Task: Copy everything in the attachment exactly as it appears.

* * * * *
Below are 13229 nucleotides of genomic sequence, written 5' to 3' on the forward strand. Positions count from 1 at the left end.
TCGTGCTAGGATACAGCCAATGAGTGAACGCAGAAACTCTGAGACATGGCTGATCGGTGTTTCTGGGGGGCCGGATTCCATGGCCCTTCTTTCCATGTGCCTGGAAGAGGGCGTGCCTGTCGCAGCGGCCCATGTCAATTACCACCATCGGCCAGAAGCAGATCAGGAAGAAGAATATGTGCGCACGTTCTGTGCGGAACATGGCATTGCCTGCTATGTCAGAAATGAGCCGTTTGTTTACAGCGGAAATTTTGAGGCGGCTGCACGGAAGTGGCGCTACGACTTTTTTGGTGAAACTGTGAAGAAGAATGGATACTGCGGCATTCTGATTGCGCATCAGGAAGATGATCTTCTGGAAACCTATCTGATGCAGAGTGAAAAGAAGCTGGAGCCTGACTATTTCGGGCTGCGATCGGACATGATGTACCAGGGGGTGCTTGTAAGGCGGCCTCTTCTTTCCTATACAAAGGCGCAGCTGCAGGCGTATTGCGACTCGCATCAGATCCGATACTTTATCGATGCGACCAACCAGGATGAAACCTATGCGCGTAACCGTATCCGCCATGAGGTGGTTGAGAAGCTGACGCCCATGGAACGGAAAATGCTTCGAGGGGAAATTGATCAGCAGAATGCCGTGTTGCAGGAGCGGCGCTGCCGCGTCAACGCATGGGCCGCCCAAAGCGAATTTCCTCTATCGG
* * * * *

Below are 13229 nucleotides of genomic sequence, written 5' to 3' on the forward strand. Positions count from 1 at the left end.
TCGTGCTAGGATACAGCCAATGAGTGAACGCAGAAACTCTGAGACATGGCTGATCGGTGTTTCTGGGGGGCCGGATTCCATGGCCCTTCTTTCCATGTGCCTGGAAGAGGGCGTGCCTGTCGCAGCGGCCCATGTCAATTACCACCATCGGCCAGAAGCAGATCAGGAAGAAGAATATGTGCGCACGTTCTGTGCGGAACATGGCATTGCCTGCTATGTCAGAAATGAGCCGTTTGTTTACAGCGGAAATTTTGAGGCGGCTGCACGGAAGTGGCGCTACGACTTTTTTGGTGAAACTGTGAAGAAGAATGGATACTGCGGCATTCTGATTGCGCATCAGGAAGATGATCTTCTGGAAACCTATCTGATGCAGAGTGAAAAGAAGCTGGAGCCTGACTATTTCGGGCTGCGATCGGACATGATGTACCAGGGGGTGCTTGTAAGGCGGCCTCTTCTTTCCTATACAAAGGCGCAGCTGCAGGCGTATTGCGACTCGCATCAGATCCGATACTTTATCGATGCGACCAACCAGGATGAAACCTATGCGCGTAACCGTATCCGCCATGAGGTGGTTGAGAAGCTGACGCCCATGGAACGGAAAATGCTTCGAGGGGAAATTGATCAGCAGAATGCCGTGTTGCAGGAGCGGCGCTGCCGCGTCAACGCATGGGCCGCCCAAAGCGAATTTCCTCTATCGG